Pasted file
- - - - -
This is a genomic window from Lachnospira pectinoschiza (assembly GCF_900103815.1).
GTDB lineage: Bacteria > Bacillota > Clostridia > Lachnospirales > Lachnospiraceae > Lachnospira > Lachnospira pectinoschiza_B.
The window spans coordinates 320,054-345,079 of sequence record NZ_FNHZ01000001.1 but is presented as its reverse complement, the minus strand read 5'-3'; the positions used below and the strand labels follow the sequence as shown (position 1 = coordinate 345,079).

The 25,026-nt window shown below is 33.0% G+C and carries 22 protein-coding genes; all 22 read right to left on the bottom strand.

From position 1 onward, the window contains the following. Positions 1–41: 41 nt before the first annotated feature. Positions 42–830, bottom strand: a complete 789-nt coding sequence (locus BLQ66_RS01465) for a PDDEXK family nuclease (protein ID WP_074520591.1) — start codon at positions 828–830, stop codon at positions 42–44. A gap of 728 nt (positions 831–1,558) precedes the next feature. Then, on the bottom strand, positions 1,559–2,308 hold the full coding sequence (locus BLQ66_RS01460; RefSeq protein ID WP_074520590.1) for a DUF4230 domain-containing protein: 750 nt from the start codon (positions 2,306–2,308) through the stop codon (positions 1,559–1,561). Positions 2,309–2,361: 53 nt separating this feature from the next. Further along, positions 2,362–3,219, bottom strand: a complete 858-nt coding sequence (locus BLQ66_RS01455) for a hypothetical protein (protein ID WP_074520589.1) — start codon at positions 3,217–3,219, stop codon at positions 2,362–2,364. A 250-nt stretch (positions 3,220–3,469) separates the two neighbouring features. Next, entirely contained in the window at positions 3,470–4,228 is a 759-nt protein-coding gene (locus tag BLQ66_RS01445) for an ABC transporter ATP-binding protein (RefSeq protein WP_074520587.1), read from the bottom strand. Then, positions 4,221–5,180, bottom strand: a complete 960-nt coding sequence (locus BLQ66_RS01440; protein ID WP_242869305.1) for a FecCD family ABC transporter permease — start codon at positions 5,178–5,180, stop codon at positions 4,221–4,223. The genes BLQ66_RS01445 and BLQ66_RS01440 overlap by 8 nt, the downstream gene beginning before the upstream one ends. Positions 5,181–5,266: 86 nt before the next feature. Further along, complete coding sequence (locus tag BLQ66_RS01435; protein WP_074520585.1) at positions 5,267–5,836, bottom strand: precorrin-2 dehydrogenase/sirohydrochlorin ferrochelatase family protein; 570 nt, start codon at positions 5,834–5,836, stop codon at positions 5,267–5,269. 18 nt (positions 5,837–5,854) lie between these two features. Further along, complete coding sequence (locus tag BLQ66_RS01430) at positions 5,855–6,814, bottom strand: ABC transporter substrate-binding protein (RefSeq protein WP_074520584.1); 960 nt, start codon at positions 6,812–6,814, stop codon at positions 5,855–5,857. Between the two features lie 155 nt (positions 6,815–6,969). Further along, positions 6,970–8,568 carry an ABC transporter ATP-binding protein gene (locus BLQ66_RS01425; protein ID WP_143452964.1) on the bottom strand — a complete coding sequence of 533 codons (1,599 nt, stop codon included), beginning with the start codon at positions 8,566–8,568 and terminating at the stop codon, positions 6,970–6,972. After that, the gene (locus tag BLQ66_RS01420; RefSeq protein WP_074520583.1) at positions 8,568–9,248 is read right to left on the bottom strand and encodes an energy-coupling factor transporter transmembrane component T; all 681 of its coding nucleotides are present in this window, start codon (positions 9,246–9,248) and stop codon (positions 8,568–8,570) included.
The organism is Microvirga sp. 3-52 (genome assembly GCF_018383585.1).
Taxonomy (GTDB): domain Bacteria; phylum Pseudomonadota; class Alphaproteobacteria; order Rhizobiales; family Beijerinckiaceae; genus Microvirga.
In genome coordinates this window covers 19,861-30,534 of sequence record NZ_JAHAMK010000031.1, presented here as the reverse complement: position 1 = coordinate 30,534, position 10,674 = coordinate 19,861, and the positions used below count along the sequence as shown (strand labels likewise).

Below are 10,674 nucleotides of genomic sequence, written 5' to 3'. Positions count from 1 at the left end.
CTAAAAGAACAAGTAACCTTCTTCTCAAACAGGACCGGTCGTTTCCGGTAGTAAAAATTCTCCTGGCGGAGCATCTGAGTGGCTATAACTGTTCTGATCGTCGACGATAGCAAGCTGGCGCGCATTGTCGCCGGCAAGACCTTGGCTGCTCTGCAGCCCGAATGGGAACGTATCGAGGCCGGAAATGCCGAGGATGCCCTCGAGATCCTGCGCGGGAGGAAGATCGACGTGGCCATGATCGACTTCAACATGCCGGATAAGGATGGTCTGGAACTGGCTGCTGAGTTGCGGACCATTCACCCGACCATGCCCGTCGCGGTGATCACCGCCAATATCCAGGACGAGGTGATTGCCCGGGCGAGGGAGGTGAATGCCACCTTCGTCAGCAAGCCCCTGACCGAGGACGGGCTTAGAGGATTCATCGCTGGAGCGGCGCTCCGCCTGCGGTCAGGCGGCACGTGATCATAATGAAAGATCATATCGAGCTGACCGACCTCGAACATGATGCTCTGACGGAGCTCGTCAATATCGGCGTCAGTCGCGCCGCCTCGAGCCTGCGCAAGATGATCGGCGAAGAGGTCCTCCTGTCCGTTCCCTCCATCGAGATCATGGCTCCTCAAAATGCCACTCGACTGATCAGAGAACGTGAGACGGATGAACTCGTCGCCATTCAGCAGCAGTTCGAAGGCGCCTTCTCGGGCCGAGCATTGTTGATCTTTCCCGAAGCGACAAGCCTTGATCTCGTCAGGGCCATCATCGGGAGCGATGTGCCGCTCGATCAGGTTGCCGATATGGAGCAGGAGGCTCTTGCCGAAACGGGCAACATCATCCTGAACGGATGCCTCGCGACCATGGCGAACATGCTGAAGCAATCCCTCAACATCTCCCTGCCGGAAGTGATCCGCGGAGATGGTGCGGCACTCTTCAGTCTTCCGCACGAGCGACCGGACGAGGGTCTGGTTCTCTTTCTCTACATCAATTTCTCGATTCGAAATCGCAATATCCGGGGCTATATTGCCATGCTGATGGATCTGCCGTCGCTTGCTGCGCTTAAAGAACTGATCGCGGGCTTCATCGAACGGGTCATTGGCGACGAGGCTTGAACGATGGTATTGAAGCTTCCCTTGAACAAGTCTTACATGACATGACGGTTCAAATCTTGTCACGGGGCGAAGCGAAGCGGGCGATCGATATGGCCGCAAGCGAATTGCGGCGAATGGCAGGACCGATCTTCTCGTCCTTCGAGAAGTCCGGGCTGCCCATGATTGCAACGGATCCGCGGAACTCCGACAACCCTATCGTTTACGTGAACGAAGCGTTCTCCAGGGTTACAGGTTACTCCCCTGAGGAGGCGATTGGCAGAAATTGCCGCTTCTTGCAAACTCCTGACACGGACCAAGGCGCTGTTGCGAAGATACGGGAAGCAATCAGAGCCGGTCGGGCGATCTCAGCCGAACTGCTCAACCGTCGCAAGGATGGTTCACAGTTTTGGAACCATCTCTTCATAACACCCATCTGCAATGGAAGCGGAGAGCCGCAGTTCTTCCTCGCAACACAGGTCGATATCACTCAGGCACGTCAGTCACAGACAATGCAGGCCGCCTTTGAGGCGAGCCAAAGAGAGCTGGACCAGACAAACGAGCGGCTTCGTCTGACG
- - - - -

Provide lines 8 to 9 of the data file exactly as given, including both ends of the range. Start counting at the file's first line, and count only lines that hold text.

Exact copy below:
In genome coordinates this window covers 19,861-30,534 of sequence record NZ_JAHAMK010000031.1, presented here as the reverse complement: position 1 = coordinate 30,534, position 10,674 = coordinate 19,861, and the positions used below count along the sequence as shown (strand labels likewise).

Below are 10,674 nucleotides of genomic sequence, written 5' to 3'. Positions count from 1 at the left end.